2021_14_3_19 - XLinguae

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Open access Issues > Issue n_3_2021 > section n_3_2021
Freedom as a concept and as a property of the subject

Gulnara Nussipova – Galiya Kurmangaliyeva – Manifa Sarkulova – Zhazira Oshakbayeva – Bakhytzhan Orazaliyev – Dasa Porubcanova – Gabriela Gabrhelova

DOI: 10.18355/XL.2021.14.03.19

The other side of the alternative of “objectivism or subjectivism (anti-sub-stantialism”), can appropriately resolve the problem of the essence of freedom. Hegel wrote: “No idea can be said with such full right that it is indefinite, ambiguous, accessible to the greatest misunderstandings and therefore is actually subject to them, as about the idea of freedom, and none of them is usually spoken of with such a small degree of understanding of it. Since the free spirit is a real spirit, to the extent that the misunderstandings associated with it have enormous practical consequences...” (Hegel, 1977: 471) Thus, even the idealist Hegel admits that the problem of freedom has theoretical and particular practical significance. One can agree with I. Kant, G. Hegel, and N. Berdyaev, and many other philosophers that freedom exists only in the world of human reality, that is, in culture and society. In nature, both living and nonliving, it is not freedom that occurs but a necessity dialectically associated with chance and possibility. As Hegel rightly pointed out, “Nature ... manifests in its present being not freedom, but necessity and chance” (Hegel, 1975: 695). This statement certainly needs to be concretized. Freedom cannot coincide with necessity, but it cannot entirely resist it. Freedom that is not based on any form of necessity, as Hegel also showed, is not freedom. It is arbitrariness. Naked arbitrariness, according to him, is will in the form of chance (Hegel, 1974). One should bear in mind that the differences between inanimate (physical and chemical reality) and living (biological reality) nature, and in the latter – between the levels of its organization – are qualitative and even essential.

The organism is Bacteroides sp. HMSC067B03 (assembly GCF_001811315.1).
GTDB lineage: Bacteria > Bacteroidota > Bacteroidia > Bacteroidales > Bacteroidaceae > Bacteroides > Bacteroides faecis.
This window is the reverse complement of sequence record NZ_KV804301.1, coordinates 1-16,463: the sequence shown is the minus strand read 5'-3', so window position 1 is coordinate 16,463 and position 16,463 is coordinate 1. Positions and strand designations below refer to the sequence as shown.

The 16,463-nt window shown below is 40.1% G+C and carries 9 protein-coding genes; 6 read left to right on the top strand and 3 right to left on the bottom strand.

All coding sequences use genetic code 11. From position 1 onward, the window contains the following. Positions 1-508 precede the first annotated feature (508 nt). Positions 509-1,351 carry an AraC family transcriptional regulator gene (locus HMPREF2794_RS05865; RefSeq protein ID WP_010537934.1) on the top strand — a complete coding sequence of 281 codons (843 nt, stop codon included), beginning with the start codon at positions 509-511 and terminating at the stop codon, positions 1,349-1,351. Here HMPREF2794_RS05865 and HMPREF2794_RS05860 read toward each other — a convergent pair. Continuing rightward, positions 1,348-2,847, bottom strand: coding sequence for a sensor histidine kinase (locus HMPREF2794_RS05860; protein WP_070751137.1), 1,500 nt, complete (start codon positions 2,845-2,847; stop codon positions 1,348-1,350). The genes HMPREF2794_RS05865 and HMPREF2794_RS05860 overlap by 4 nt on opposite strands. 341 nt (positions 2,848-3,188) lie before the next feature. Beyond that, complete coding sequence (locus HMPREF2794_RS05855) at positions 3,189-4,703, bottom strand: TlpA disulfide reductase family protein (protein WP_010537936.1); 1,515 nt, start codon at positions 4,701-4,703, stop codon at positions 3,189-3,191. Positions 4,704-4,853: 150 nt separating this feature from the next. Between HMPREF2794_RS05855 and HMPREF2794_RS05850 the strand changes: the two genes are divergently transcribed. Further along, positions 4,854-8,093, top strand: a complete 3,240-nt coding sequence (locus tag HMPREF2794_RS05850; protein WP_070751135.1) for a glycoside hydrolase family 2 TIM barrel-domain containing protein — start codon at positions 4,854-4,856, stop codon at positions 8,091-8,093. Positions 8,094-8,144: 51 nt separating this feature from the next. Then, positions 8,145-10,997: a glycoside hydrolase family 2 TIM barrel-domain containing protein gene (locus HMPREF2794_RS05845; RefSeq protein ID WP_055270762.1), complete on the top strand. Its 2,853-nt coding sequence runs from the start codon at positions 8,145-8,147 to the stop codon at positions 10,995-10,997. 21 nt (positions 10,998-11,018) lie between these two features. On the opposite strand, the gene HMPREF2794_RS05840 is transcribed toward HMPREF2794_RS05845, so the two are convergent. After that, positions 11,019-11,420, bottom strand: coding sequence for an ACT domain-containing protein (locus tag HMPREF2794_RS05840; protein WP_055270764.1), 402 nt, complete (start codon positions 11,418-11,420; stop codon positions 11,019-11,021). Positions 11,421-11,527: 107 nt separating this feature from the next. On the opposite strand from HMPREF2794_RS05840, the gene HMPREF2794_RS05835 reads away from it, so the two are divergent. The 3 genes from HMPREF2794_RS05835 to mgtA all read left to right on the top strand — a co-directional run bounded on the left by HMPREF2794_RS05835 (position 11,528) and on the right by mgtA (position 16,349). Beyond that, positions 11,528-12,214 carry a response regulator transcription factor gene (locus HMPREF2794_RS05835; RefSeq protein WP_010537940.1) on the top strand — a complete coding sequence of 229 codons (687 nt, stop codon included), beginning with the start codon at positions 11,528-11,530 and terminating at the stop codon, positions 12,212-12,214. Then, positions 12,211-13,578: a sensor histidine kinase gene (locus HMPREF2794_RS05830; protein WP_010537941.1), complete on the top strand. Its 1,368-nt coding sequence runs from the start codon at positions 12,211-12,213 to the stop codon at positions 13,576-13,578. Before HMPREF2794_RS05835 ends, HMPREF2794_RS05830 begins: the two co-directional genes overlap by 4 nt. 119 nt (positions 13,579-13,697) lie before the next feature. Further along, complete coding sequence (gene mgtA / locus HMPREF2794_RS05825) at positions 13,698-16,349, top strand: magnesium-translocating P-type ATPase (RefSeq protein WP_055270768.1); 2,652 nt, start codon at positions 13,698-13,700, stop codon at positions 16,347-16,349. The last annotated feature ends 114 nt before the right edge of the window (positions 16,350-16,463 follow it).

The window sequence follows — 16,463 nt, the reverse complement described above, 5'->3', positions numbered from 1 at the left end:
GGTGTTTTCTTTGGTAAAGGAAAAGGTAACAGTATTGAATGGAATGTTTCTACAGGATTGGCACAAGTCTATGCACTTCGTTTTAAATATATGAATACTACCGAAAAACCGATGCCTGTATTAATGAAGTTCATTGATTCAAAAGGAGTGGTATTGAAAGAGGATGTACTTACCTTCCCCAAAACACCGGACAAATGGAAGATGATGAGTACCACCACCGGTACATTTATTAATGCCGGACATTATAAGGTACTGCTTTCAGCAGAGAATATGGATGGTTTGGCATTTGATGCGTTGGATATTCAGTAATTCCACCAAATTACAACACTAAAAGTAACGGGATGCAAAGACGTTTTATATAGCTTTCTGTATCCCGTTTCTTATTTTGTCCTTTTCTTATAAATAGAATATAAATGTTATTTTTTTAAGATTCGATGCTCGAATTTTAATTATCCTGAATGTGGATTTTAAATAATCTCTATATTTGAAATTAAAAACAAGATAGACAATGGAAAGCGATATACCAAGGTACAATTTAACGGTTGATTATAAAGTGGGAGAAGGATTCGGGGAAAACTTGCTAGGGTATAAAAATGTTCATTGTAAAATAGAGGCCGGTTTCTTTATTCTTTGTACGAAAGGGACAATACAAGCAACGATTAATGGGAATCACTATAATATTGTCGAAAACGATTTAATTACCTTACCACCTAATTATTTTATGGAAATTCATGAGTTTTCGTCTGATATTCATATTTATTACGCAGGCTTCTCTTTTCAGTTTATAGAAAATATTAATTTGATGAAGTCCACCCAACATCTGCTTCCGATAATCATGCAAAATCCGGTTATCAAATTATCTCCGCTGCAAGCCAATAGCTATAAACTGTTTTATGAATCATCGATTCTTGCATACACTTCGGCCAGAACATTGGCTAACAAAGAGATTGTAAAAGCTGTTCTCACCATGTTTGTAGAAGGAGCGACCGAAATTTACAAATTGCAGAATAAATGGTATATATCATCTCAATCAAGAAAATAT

Key words: freedom, the concept of freedom, the property of freedom, human subject and freedom

Pages: 209-221

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